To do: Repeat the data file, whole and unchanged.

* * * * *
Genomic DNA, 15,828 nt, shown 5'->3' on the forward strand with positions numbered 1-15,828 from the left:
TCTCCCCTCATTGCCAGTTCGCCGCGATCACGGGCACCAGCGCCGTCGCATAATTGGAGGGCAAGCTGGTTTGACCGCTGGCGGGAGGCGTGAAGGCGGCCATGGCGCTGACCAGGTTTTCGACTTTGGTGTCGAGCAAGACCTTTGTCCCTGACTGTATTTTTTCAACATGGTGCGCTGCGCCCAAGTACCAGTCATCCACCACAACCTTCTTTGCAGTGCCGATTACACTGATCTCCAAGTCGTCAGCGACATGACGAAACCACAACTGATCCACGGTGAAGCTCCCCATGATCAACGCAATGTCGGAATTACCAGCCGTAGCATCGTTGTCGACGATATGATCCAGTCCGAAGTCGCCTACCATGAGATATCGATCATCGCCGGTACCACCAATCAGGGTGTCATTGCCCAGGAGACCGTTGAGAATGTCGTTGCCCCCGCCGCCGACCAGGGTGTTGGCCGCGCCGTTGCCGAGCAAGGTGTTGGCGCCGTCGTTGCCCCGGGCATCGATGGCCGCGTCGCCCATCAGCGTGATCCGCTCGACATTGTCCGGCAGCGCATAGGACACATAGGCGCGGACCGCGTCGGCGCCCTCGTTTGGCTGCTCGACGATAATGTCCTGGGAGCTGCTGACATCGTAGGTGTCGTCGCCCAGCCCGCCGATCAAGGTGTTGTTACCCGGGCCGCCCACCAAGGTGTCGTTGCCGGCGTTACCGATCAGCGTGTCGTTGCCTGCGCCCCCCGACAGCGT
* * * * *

Genomic DNA, 15,828 nt, shown 5'->3' on the forward strand with positions numbered 1-15,828 from the left:
TCTCCCCTCATTGCCAGTTCGCCGCGATCACGGGCACCAGCGCCGTCGCATAATTGGAGGGCAAGCTGGTTTGACCGCTGGCGGGAGGCGTGAAGGCGGCCATGGCGCTGACCAGGTTTTCGACTTTGGTGTCGAGCAAGACCTTTGTCCCTGACTGTATTTTTTCAACATGGTGCGCTGCGCCCAAGTACCAGTCATCCACCACAACCTTCTTTGCAGTGCCGATTACACTGATCTCCAAGTCGTCAGCGACATGACGAAACCACAACTGATCCACGGTGAAGCTCCCCATGATCAACGCAATGTCGGAATTACCAGCCGTAGCATCGTTGTCGACGATATGATCCAGTCCGAAGTCGCCTACCATGAGATATCGATCATCGCCGGTACCACCAATCAGGGTGTCATTGCCCAGGAGACCGTTGAGAATGTCGTTGCCCCCGCCGCCGACCAGGGTGTTGGCCGCGCCGTTGCCGAGCAAGGTGTTGGCGCCGTCGTTGCCCCGGGCATCGATGGCCGCGTCGCCCATCAGCGTGATCCGCTCGACATTGTCCGGCAGCGCATAGGACACATAGGCGCGGACCGCGTCGGCGCCCTCGTTTGGCTGCTCGACGATAATGTCCTGGGAGCTGCTGACATCGTAGGTGTCGTCGCCCAGCCCGCCGATCAAGGTGTTGTTACCCGGGCCGCCCACCAAGGTGTCGTTGCCGGCGTTACCGATCAGCGTGTCGTTGCCTGCGCCCCCCGACAGCGT